Test Instrumentation

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Just for fun I thought I would consider various colours to spray the 3D printed case for the TinyDVM. The 3D printed colour of white is OK but I thought it might look better with some alternative colour. So I tried yellow and black sprayed onto the first version of the case. I decided the black would be better. (My apologises for the video which is a bit blurred towards the end. This is something to do with the camera, I dropped it once and now sometimes it gets blurry. Maybe a new camera is needed.)



I could not get the 3D printed case completely smooth and the flat black paint didn't look as good as the trial, probably because there was no yellow undercoat. Still it looks OK. I left the bezel white for a better contrast with the display and then fitted everything inside, drilled a small hole in the end for the connecting wires, stuffed it all into the case and added the bottom. I also programmed in a simple program that just measures the voltage and displays it on the OLED display.


I'm still using the example OLED clock programme provided in the documentation for the OLED and just inserted a while loop near the beginning before it gets into any of the clock display statements. I might even leave the clock display part in and make it a combined DVM and clock (maybe not!). The while loop is listed below:


while (1)
    oled.setCursor(0, 0); // points cursor to x=0 y=0
    oled.print("TinyDVM"); // Print a const string

    value = analogRead(0);
    oled.print(" "); // Print a const string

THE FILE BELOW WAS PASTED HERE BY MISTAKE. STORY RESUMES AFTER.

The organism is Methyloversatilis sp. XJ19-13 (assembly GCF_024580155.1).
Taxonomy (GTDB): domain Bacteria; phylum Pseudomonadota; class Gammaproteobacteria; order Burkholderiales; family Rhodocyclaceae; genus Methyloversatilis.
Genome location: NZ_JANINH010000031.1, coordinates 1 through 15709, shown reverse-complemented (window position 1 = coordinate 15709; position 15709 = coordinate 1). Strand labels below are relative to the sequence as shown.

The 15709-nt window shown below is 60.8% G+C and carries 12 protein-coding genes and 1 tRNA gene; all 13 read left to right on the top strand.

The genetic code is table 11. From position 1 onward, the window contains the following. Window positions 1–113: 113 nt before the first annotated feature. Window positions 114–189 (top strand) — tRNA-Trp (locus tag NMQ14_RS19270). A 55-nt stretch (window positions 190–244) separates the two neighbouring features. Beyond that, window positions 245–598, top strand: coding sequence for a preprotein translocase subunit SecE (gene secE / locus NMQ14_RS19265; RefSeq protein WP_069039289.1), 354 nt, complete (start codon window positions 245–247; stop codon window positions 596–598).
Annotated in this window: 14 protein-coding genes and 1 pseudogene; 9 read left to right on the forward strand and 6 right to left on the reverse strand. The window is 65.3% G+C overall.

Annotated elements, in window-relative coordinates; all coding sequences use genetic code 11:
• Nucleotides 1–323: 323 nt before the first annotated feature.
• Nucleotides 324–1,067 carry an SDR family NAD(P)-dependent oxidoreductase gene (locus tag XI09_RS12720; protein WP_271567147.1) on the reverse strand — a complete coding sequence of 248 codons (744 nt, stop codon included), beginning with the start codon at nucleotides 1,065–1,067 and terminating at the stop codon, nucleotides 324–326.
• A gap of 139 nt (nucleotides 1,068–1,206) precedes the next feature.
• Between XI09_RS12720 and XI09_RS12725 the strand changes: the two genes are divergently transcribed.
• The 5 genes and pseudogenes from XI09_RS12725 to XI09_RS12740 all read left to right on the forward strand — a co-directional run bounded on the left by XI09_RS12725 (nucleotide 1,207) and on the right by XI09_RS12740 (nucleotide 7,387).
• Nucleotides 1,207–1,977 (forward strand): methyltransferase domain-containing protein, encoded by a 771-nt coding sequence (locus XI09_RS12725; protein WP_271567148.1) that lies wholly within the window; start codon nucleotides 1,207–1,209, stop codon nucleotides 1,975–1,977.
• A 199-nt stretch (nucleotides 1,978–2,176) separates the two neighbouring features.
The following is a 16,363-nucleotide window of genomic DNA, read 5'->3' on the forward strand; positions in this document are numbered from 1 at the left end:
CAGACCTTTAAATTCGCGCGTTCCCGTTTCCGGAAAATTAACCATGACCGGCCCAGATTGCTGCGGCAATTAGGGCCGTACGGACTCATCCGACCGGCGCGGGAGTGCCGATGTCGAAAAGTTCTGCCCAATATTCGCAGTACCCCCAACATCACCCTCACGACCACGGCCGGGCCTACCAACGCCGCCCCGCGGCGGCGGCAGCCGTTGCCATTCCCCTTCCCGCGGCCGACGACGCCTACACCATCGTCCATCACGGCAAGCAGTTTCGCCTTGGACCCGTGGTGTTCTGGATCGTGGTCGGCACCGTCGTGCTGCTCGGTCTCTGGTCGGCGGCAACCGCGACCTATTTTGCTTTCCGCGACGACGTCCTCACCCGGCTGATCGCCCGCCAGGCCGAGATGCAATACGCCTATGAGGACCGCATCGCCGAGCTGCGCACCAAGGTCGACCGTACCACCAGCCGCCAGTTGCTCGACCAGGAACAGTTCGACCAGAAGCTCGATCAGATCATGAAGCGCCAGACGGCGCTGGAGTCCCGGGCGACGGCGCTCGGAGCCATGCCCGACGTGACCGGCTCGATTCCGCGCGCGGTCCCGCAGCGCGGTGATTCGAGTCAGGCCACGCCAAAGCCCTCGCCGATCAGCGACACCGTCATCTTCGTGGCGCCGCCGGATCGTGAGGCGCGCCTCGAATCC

TinyV = (3.30 * value)/1023;

    oled.print(TinyV,3);  // Print a float
    oled.print("V"); // Print a const string
    oled.display(); // Draw to the screen
  } /* while */


It is all working nicely now and displaying voltages. I am currently using 3 decimal places for the display, just to see how well it works. With a 10 bit ADC this provides a resolution of (1/1023) * 3.30V = 0.00322V, so by displaying 3 decimal places the display changes in steps of approximately 0.003V. It might be better to just use two decimal places. The voltmeter used for comparison (DT-830B Digital Multimeter) is a cheap one and only uses two decimal places on the 0-20V range needed for measuring voltages in the range 0.00-3.30V. Also, the TinyDVM display fluctuates fairly rapidly on the third decimal place and hence sometimes on the second decimal place as well. This is most likely due to some sort of noise being collected by the wiring inside the case or the leads used for making connections. The multimeter probably uses a double integration filtering method running at 50 Hz to reduce this type of noise, which is why digital voltages change at such a relatively slow rate. I do not think I will get into that much filtering but I might try averaging over two or three readings which should help considerably. This variation also affected the refresh rate. When running at maximum speed the final digit or two even are just a blur, so I inserted a delay of 300 ms just to slow everything down. Once I start filtering I might reduce this delay.


The next step was to calibrate the TinyDVM which I did with the DT-830D multimeter. This multimeter is good enough for everything that I get involved with so is suitably accurate to calibrate the TinyDVM. Below is an Excel graph of DT-830B voltages measured against TinyDVM voltages. The controlled variable, which is the voltage measured by the DT-830B goes along the X-axis and the measured variable along the Y-axis.


TinyDVM Calibration Graph


As this shows it is completely linear apart from at the maximum voltage. This is because the largest value the Arduino ADC can provide is 3.30V no matter what the input voltage. Also, although it cannot be seen on the graph there is a small positive offset of 0.02V. I'm not entirely sure what this is, possibly some small voltage offset in the wiring somewhere, or maybe just something to do with the Arduino ADC. However, it appears to be consistent and I could easily subtract this from the readings before displaying them.


The next step will be to improve the display. It is a graphical display so it might be fun to try and make use of the capability. Also, although I hadn't intended to, I could possibly make use of the WiFi capability of the Arduino MKR 1010 WiFi. I have not tried this out yet so I'll have to see how difficult this will be in the time remaining.